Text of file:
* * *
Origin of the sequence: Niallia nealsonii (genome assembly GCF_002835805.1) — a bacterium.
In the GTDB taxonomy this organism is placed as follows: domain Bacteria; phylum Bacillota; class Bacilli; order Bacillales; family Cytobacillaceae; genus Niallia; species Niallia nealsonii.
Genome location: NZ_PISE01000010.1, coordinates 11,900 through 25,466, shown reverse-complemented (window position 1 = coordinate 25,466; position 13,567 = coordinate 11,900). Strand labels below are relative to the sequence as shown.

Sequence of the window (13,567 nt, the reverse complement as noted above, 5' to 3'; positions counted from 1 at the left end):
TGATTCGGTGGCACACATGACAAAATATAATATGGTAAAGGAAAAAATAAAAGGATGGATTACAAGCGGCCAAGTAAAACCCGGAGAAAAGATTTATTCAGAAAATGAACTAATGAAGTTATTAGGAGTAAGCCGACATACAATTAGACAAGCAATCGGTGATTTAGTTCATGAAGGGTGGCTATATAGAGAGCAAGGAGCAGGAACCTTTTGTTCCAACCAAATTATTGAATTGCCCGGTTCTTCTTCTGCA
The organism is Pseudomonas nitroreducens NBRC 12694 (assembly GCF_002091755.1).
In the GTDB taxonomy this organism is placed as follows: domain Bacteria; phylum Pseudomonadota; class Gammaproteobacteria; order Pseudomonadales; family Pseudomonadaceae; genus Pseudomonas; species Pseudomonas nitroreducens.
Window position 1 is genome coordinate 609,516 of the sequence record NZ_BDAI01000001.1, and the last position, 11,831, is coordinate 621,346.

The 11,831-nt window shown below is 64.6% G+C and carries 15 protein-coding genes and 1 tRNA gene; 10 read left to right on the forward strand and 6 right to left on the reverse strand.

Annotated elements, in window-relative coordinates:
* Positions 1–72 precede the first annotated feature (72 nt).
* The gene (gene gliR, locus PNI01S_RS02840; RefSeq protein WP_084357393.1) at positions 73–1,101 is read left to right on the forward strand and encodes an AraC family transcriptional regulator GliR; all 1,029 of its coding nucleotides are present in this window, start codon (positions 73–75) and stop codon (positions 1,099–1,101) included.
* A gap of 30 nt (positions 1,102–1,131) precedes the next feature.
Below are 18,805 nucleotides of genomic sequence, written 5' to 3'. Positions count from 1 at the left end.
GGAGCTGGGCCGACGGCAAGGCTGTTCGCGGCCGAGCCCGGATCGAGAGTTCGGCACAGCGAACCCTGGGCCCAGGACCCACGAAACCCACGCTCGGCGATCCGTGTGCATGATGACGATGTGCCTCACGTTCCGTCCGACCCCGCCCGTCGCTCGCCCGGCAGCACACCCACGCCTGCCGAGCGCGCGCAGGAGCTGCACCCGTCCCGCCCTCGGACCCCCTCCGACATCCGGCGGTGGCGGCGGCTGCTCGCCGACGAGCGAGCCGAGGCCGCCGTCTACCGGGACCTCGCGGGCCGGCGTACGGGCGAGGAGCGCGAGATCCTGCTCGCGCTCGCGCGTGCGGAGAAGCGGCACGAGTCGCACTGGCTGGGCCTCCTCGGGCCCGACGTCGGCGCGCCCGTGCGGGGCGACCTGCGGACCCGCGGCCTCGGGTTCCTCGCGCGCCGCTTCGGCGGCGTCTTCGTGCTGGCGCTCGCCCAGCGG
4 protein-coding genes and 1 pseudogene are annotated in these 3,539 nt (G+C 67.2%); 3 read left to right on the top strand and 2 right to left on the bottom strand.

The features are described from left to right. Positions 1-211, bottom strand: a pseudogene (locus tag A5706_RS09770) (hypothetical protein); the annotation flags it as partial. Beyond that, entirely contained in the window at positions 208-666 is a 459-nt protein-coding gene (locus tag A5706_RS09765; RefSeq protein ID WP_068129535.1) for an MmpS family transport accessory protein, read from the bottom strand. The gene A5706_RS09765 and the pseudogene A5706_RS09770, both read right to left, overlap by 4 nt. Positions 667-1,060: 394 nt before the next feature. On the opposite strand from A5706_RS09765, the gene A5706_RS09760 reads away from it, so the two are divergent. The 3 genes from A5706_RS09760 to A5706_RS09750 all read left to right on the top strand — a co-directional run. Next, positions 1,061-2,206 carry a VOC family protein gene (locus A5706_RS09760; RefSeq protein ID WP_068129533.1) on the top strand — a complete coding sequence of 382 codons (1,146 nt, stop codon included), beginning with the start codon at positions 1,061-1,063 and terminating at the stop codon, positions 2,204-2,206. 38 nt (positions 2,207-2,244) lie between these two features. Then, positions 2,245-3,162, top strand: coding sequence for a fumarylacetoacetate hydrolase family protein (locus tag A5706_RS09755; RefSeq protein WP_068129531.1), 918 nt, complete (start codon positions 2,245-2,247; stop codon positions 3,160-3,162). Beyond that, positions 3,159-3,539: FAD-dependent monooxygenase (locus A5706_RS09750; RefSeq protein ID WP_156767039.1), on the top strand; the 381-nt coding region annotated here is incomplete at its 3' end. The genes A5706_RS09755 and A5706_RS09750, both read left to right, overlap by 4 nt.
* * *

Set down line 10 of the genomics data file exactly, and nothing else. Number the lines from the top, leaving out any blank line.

Annotated elements, in window-relative coordinates: